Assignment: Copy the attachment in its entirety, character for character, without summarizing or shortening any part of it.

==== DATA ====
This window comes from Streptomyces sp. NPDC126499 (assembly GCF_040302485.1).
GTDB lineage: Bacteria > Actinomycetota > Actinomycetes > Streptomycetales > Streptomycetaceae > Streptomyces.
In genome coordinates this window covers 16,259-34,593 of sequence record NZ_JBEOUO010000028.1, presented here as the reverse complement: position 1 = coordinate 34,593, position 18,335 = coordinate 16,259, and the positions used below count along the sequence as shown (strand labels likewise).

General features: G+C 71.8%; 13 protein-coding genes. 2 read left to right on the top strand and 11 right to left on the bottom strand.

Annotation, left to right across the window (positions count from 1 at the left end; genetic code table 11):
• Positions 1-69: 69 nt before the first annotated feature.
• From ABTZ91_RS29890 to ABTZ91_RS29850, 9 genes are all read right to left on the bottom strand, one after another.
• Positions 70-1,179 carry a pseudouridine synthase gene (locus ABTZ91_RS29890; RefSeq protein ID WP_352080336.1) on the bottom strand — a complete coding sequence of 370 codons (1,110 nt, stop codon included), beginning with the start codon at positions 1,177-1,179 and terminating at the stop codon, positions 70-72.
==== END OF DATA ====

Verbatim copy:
This window comes from Streptomyces sp. NPDC126499 (assembly GCF_040302485.1).
GTDB lineage: Bacteria > Actinomycetota > Actinomycetes > Streptomycetales > Streptomycetaceae > Streptomyces.
In genome coordinates this window covers 16,259-34,593 of sequence record NZ_JBEOUO010000028.1, presented here as the reverse complement: position 1 = coordinate 34,593, position 18,335 = coordinate 16,259, and the positions used below count along the sequence as shown (strand labels likewise).

General features: G+C 71.8%; 13 protein-coding genes. 2 read left to right on the top strand and 11 right to left on the bottom strand.

Annotation, left to right across the window (positions count from 1 at the left end; genetic code table 11):
• Positions 1-69: 69 nt before the first annotated feature.
• From ABTZ91_RS29890 to ABTZ91_RS29850, 9 genes are all read right to left on the bottom strand, one after another.
• Positions 70-1,179 carry a pseudouridine synthase gene (locus ABTZ91_RS29890; RefSeq protein ID WP_352080336.1) on the bottom strand — a complete coding sequence of 370 codons (1,110 nt, stop codon included), beginning with the start codon at positions 1,177-1,179 and terminating at the stop codon, positions 70-72.